Smart Ways to Make Sure Your Child Isn't Eating Too Much Salt

Young girls eating pizza at a table
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You may try to make sure your child isn’t eating too much sugar by doing things like limiting how much juice they drink and keeping sugary desserts to a once-in-a-while treat. But are you keeping tabs on how much salt they eat, too?

Nearly 90% of school-age kids today are consuming amounts of sodium that are much higher than recommended levels, according to a report by the Centers for Disease Control and Prevention (CDC) published in the Journal of the Academy of Nutrition and Dietetics in 2016.

Using data from the 2011-2012 National Health and Nutrition Examination Survey, researchers at the CDC examined the eating habits of more than 2,100 children between ages 6 and 18 and found that the average amount of sodium consumed by kids each day was a shocking 3,256 milligrams, not including salt that was added at the table. (The recommended daily intake of sodium for kids ranges from 1,900 mg/day to 2,300 mg/day, depending on age.)

Why Too Much Salt Is Bad for Kids

While most parents have sugar on their radar because they've heard about the negative health effects of eating too much sugar, such as increased risk of obesity and diabetes, they may not be aware that many kids are also getting unhealthy amounts of salt in their diets.

High sodium intake in kids is associated with higher blood pressure, which can raise the risk for heart disease and stroke later in life. (Shockingly, the CDC report found that about 1 in 9 children already has elevated blood pressure.) High-salt diets have also been linked to childhood obesity, and kids who eat a lot of salt have been reported to be more likely to drink beverages high in sugar and calories, which also increases their risk for obesity.

What Parents Can Do to Limit Kids' Salt Intake

While high-salt foods are everywhere, especially in foods that kids love to eat (like pizza, cold cuts, and fries), the good news is that there is a lot that parents can do to cut down the amount of salt in their kids' diets. And the sooner you do it, the better.

Studies have shown that the craving for salt seen in some babies and toddlers has a lot to do with what foods they are exposed to in their diet. So the less sodium they eat, the less likely they are to want those high-sodium foods.

To reduce the amount of salt in your family’s diet:

  • Read nutrition labels. Even foods like bread or pasta sauce can be loaded with salt, and there can be a huge difference in the amount of sodium in one brand versus another. Always compare, and choose options that contain less salt. And whenever possible, choose fresh or frozen foods over prepared foods, since those tend to contain high amounts of sodium. An added bonus: Shopping for groceries with your school-age kids and teaching them to read labels is one of the best ways to instill healthy eating habits that will last a lifetime.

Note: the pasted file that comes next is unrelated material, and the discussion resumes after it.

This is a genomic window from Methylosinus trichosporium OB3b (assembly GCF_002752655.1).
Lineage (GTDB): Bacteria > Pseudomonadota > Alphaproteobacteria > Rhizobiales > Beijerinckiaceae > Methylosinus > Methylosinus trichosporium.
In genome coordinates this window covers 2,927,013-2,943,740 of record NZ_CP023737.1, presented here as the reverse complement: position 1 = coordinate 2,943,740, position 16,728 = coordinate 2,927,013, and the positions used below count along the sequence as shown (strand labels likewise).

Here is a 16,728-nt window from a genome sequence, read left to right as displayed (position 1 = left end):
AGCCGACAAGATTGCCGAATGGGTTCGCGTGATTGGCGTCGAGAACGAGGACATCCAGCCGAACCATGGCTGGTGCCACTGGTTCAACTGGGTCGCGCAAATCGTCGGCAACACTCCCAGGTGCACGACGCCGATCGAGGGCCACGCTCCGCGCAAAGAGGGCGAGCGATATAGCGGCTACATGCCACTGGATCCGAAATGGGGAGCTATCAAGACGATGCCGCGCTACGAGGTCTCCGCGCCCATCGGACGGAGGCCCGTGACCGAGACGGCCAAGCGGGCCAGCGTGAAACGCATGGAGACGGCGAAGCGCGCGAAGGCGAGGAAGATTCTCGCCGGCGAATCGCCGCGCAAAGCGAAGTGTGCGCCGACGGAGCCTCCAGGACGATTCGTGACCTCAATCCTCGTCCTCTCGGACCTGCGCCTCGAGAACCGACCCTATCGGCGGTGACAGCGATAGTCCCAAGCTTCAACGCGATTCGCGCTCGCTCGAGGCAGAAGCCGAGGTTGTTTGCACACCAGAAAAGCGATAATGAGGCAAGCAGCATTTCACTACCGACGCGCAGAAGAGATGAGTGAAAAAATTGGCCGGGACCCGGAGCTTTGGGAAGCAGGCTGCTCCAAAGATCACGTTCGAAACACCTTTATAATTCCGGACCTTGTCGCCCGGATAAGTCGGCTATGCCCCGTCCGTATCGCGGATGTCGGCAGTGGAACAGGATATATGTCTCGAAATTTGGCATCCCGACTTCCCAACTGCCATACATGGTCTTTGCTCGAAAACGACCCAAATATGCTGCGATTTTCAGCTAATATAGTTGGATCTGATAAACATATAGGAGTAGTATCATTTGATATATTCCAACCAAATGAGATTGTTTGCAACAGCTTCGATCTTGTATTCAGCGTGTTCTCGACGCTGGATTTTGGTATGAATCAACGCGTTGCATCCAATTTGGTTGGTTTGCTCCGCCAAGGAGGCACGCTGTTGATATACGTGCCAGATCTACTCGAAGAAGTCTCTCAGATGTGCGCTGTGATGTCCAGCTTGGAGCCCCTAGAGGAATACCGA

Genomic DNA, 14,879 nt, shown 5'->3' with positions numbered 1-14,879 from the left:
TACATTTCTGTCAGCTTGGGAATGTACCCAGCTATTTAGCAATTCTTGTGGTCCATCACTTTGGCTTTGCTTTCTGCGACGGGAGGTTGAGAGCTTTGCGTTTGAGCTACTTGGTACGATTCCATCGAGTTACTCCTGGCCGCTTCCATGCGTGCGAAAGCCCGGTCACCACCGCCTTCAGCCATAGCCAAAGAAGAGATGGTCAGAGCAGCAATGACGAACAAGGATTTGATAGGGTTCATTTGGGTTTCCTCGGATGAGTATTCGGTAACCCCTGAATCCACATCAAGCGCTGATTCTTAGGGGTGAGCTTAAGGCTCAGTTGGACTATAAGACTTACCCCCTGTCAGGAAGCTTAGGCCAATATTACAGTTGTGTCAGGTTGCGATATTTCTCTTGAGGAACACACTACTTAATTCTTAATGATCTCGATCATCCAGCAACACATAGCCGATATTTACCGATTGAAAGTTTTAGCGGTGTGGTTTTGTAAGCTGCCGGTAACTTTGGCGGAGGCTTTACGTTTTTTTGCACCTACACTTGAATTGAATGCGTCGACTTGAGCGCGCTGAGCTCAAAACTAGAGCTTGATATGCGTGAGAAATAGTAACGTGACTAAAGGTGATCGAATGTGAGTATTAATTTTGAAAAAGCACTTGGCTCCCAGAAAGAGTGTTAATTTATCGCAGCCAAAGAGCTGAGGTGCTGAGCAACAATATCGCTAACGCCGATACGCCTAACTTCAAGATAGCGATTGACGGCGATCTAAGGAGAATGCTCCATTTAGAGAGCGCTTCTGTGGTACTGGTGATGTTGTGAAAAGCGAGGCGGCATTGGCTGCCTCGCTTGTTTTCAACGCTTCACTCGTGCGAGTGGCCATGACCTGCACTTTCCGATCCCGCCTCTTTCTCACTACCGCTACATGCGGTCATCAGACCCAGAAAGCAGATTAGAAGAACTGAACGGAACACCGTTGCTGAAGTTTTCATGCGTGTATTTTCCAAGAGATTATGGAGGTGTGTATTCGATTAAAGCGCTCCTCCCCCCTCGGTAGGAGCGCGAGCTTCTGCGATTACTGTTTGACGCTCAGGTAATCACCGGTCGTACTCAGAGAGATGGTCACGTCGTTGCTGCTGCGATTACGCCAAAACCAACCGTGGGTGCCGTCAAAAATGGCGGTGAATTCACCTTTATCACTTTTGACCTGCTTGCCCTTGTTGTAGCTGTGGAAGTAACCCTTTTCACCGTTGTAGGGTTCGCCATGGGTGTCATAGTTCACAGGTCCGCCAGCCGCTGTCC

• Ask about salt content. Getting takeout? There’s a reason why so many restaurant meals taste so good: salt. When buying prepared meals, ask for nutrition information and order dishes that are lower in sodium.
  • Watch the sodium in your kids’ favorite foods. The CDC study found that only 10 types of foods made up nearly 50% of kids' sodium intake. These foods included classic kid-favorites like pizza, sandwiches (including burgers), cold cuts, Mexican mixed dishes, soups, savory snacks, cheese, poultry, and plain milk (which naturally contains sodium). Keep these favorite foods to an occasional treat, and make your own lower-sodium versions at home as much as you can.
  • Cook with more seasonings and less salt. When cooking at home, boost the number of seasonings you use, such as garlic and spices, and cut down on the salt. Use fresh ingredients whenever possible and avoid using prepared packages of rice, beans, and other salt-laden foods in your dishes. Make dressings and sauces from scratch using your own seasonings.
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  1. Quader ZS, Gillespie C, Sliwa SA, et al. Sodium intake among us school-aged children: National Health and Nutrition Examination Survey, 2011-2012. J Acad Nutr Diet. 2017;117(1):39-47.e5. doi:10.1016/j.jand.2016.09.010